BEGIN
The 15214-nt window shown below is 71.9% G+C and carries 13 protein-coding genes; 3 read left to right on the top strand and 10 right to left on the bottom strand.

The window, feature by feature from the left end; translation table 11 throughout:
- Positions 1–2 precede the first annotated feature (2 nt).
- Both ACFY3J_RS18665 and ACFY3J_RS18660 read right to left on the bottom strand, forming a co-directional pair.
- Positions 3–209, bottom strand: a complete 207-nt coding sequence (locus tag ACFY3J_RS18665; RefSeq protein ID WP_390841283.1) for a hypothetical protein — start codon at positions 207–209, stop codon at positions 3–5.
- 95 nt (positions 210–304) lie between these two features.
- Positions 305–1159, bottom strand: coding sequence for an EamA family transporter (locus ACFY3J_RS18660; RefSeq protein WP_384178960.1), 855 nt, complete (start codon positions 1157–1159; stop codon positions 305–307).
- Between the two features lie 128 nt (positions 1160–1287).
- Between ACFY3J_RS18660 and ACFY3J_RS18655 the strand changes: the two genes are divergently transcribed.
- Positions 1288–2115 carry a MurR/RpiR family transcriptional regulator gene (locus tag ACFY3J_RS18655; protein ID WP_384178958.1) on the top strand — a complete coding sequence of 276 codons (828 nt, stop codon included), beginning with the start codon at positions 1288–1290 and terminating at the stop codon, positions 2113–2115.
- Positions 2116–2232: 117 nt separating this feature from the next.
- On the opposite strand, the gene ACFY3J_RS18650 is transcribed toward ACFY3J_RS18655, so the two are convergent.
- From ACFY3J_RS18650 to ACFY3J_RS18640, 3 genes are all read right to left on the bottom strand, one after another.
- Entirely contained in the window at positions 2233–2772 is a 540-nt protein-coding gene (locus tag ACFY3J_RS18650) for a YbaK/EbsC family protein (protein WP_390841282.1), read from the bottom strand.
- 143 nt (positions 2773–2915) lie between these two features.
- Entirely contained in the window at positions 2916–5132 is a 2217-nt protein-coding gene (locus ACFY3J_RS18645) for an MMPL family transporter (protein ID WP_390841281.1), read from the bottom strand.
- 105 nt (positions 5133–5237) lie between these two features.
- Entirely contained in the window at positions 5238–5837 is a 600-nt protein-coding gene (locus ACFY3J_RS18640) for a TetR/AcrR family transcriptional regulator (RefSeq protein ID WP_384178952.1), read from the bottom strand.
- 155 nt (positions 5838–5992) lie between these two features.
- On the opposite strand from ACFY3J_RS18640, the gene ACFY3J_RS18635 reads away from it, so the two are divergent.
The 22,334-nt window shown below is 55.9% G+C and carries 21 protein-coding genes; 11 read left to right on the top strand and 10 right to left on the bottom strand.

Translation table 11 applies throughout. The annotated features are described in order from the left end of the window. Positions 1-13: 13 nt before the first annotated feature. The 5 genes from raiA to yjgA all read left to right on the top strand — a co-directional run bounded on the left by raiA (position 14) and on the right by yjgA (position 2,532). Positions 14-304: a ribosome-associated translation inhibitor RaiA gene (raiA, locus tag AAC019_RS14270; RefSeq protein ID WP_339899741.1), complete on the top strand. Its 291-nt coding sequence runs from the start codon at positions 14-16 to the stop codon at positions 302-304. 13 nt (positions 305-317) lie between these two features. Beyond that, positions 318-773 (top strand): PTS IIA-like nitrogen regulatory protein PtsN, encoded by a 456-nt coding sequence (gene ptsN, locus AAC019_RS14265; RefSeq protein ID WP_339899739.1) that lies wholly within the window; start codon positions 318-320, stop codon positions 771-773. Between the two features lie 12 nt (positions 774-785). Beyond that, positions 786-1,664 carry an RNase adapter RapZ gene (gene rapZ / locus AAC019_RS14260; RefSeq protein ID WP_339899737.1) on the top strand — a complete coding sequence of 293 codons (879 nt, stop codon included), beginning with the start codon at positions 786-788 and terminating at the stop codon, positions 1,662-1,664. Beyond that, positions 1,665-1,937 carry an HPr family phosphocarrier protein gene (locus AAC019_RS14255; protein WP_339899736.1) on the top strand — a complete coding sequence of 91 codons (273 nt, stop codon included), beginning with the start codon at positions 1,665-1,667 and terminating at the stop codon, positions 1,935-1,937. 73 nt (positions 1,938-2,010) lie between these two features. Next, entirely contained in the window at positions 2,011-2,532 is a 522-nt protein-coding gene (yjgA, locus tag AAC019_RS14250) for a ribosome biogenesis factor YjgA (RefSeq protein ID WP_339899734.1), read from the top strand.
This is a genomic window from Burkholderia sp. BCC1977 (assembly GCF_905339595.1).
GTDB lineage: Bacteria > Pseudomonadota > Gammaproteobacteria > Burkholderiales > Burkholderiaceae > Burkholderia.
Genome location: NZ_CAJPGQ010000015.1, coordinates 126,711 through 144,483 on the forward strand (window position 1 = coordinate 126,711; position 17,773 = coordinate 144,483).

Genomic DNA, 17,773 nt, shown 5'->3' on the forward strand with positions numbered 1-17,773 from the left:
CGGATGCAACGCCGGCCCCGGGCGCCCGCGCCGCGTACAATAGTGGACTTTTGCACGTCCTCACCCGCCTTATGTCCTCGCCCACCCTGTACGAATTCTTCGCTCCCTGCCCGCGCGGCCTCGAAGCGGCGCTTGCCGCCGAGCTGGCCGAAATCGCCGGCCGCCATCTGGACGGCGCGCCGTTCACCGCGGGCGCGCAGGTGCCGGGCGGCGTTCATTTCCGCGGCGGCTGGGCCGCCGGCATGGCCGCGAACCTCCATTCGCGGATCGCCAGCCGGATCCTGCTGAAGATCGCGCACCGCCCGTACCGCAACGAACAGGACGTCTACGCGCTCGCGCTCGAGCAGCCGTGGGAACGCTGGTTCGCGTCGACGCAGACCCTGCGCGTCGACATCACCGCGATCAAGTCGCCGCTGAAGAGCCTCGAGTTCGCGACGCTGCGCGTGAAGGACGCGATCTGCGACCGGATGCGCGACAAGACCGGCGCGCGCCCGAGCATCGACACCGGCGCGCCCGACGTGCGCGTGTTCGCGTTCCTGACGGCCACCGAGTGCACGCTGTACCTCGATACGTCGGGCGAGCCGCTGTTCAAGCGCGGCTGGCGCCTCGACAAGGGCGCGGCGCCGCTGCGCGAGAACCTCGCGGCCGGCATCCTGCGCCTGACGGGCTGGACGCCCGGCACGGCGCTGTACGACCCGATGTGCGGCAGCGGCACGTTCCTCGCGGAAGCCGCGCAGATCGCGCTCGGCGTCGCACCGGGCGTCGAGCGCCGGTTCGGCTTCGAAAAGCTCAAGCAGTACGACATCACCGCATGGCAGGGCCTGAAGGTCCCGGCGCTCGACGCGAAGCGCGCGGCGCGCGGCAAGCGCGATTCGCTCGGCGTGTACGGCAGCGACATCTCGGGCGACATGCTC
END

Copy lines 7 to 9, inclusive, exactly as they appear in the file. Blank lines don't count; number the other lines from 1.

- Positions 305–1159, bottom strand: coding sequence for an EamA family transporter (locus ACFY3J_RS18660; RefSeq protein WP_384178960.1), 855 nt, complete (start codon positions 1157–1159; stop codon positions 305–307).
- Between the two features lie 128 nt (positions 1160–1287).
- Between ACFY3J_RS18660 and ACFY3J_RS18655 the strand changes: the two genes are divergently transcribed.